Overall, the initial holding page saw a 18% conversion rate on day one — meaning nearly 1/5 people who visited the website signed up to join the campaign. That’s a fantastic response to a site optimized for supporter recruitment.”
And: “We are experts at identifying people online – and targeting them to drive the activity your organisation needs.”
With political adverts like this, which aren’t fact checked and only the person targeted gets to see them:
Walker Media Limited are a digital marketing and media company, they facilitate Facebook adverts and campaigns, among other services. They were paid £798,610.21 from the Conservatives’ election campaign. One of their other social media marketing campaigns listed on their site is for “The Outdoor and Hunting Industry”.
Simon Davis serves as the Chief Executive Officer at Walker Media Holdings Limited and Blue 449. Davis served as Managing Director ofWalker Media at M&C Saatchi plc, a global PR and advertising company, who have worked for the Conservatives before, designing campaign posters and anti-Labour adverts – including the controversial ‘New Labour, New Danger’ one in particular.
There are a few subsidiaries of this company which include “harnessing data to find, engage and convert customers efficiently through digital media.” M&C Saatchi acquired the online media ‘intelligence agency’ Human Digital, whose “innovative approach marries rich behavioural insight with robust metrics.”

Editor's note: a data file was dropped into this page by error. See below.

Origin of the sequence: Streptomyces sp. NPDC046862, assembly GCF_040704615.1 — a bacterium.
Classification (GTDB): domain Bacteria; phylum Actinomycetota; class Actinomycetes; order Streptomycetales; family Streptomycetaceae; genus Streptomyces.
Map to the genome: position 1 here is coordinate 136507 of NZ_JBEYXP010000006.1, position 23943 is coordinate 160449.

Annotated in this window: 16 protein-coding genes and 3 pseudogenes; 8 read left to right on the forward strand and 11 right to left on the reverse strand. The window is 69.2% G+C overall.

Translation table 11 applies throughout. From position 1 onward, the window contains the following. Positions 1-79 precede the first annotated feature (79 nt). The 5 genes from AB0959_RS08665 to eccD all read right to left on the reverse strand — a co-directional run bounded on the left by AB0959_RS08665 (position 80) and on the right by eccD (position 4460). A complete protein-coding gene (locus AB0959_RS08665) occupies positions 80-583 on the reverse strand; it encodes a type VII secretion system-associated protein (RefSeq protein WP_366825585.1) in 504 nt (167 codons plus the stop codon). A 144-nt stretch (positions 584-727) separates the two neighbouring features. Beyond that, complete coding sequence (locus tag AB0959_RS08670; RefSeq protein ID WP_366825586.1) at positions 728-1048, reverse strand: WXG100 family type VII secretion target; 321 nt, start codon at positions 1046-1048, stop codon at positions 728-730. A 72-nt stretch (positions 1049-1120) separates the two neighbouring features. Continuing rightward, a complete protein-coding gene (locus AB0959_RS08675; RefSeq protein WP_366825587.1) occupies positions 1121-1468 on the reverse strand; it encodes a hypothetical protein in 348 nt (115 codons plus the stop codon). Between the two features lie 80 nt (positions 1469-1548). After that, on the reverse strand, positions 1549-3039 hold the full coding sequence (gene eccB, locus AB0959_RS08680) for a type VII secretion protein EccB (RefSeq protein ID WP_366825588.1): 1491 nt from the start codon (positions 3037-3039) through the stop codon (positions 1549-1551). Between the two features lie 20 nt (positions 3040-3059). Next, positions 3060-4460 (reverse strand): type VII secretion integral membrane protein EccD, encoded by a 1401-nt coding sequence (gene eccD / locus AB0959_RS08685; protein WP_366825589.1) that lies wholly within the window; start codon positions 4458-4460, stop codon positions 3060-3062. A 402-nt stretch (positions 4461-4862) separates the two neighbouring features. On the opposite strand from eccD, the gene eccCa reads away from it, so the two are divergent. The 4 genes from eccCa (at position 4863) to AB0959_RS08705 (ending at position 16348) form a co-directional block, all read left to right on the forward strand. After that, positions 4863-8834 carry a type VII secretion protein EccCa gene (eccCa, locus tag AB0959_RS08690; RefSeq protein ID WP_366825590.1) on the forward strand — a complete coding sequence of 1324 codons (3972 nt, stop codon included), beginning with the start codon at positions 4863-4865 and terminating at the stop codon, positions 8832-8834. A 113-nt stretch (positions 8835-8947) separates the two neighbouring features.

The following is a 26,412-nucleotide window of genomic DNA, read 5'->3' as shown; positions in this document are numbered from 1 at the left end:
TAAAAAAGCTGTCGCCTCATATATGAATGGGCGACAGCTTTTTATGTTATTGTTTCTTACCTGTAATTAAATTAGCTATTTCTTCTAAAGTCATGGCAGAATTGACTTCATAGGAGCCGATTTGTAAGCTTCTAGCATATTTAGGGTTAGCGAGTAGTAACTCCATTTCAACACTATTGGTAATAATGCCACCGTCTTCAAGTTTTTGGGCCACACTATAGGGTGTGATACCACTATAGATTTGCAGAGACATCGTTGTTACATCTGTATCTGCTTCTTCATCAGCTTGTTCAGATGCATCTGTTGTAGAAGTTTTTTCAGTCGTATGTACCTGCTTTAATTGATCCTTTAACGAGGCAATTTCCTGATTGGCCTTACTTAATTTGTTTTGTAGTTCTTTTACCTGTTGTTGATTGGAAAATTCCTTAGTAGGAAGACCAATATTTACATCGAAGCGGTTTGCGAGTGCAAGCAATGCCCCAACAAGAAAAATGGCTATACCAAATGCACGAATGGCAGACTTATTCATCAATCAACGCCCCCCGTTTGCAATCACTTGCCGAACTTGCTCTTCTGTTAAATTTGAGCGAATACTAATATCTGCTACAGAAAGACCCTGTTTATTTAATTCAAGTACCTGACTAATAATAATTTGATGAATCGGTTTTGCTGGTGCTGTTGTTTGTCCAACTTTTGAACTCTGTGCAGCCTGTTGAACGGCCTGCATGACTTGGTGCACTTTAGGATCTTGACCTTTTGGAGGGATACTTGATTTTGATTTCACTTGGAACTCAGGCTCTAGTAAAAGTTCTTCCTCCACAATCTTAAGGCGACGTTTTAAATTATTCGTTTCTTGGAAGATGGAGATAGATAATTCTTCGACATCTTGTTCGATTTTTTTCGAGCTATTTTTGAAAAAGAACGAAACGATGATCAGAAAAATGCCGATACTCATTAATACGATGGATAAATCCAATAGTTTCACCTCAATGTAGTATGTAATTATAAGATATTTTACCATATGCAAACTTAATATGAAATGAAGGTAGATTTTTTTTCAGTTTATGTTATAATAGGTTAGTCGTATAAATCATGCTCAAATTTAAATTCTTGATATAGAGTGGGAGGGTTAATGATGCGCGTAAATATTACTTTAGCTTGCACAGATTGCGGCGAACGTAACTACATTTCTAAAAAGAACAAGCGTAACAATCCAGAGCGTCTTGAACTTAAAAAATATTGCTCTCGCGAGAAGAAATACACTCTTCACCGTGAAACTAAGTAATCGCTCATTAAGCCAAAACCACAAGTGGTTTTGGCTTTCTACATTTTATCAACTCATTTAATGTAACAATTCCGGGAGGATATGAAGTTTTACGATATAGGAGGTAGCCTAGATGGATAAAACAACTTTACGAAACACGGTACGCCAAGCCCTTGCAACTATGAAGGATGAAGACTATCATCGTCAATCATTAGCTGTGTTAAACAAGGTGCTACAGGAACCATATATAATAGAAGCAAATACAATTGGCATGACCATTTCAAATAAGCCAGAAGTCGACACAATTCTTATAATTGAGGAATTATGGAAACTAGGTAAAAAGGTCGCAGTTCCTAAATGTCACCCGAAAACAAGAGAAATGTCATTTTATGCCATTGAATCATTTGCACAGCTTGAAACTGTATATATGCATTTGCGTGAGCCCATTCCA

There is a whole submerged world of actors making huge profits from data mining and analytics, ‘targeted audience segmentation’, behaviour change techniques, ‘strategic communications and political lobbying, and governments garnering power through paying for these techniques. Much of the PR and lobbying industry is built upon the same territory of interests: financial profit, maintaining power relations and supporting the vested interests of the privileged class. The subterranean operations of the surveillance and persuasion industry and citizen manipulation has become the establishment’s norm, hidden in plain view.
The data mining, analytics and the entire persuasion market exists because large corporations and governments want to micromanage and psychoregulate citizens. However, such intrusive surveillance and micromanagement poses fundamental challenges to our democratic norms and personal autonomy.
With the exception of the exceptional and dilligent work of Carole Cadwalladr and Channel 4, it’s very clear that the mainstream has largely failed to fulfil its vital role in upholding honesty, brokering facts and upholding our democratic principles, and if we cannot depend on journalistic ethics, democracy is in very deep trouble indeed, not least because of the authoritarian government in office.